Updated: Apr 6, 2021
It was time. It had to be done. We had left it untouched for over 10 years. The storage area had to be tackled. So my siblings, parents and I gathered and went through it all. A history of almost 20 years of our lives began to be unearthed. It felt like some kind of weird time warp. As I went through my precious boxes I was once again the 18 year old girl who had packed them. So innocent, young, and slightly naive. I felt all the things that girl felt when she was packing up her treasures. The heartache of having to leave a land she loved with all her heart and all the little details that made it 'home', The accent slipped that off the tongue like maple syrup, the sweet tea on tap, the hugs from little old ladies so delighted to see you, the spring peepers, the friends that only 14 years can make, the hospitality and politeness, the humidity so thick you could hardly breathe at times, the misty mountains. . . it was all so much a part of her. Just as much has the hardness of heart, and dark, critical thoughts were. And it was all about to be ripped away. The transition from that land to the rather harsh culture of the west was going to change her life. While the last 18 years of her life weren't a walk in the park the next 10 years held some pretty intense moments that would make the previous years pale in comparison. There were going to be some incredible adjustments, some deep hurts, and one of the darkest times of her life. I kept thinking if I knew then what I know now. . . and I began begging for that naive girl to grow up so she didn't have go through what was ahead. The current me whispered to the younger me,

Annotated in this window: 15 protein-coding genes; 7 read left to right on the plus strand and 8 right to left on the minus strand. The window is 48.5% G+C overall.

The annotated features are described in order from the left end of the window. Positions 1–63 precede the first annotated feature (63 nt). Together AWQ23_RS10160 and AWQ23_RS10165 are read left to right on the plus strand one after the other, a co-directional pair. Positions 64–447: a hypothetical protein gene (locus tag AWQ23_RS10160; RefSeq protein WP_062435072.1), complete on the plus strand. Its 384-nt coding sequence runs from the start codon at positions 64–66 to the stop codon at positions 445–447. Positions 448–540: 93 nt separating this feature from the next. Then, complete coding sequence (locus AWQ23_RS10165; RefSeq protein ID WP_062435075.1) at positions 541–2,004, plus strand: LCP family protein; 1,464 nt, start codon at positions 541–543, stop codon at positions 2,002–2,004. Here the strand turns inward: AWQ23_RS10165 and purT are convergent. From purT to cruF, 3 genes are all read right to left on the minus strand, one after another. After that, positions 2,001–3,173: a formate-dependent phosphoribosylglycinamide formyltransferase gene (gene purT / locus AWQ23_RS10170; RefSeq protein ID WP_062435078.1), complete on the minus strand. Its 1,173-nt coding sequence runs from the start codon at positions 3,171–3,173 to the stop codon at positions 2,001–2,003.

"May His Grace find you.
May the prison bars shatter as His mercy breaks through.
May you find the love that you crave in the most unexpected places.
May you find that His mercy and His grace truly are new every morning.
and yours can be too. "
I wanted to save her, I wanted to tell her,
"someday you will realize--
the people you judge so harshly are the people who care for you the most.
the people you spit on are the people you are called to serve.
the heritage that disappointed you was given to you by God.
the judgment that you give keeps you from the grace you desperately need. "
But I knew I couldn't. I knew that girl would have to face every heartbreak, and every dark moment, every miracle and every joy the next 10 years would bring and best of all I knew who she would be at the end of those years. The girl whose heart was rather brittle and hard would soften and heal. She would discover that she could fall in love with a 'yankee'. That she actually likes her tea a little less sweet. That severe pain could bring some rather breathtaking and very ALIVE life. That the San Juans would never cease to take her breath away. That God would introduce her to a mercy and a grace and a love that she could hardly begin to imagine. She would eventually find herself surrounded with a beautiful group of friends and family that loved her. She would turn into a glorious mess of a southern girl and a western girl, never fitting in anywhere, but loved anyway. And as I opened the next box, I smiled to myself. I knew the younger me wouldn't trade her experiences for anything, and that is was ALL going to be worth it.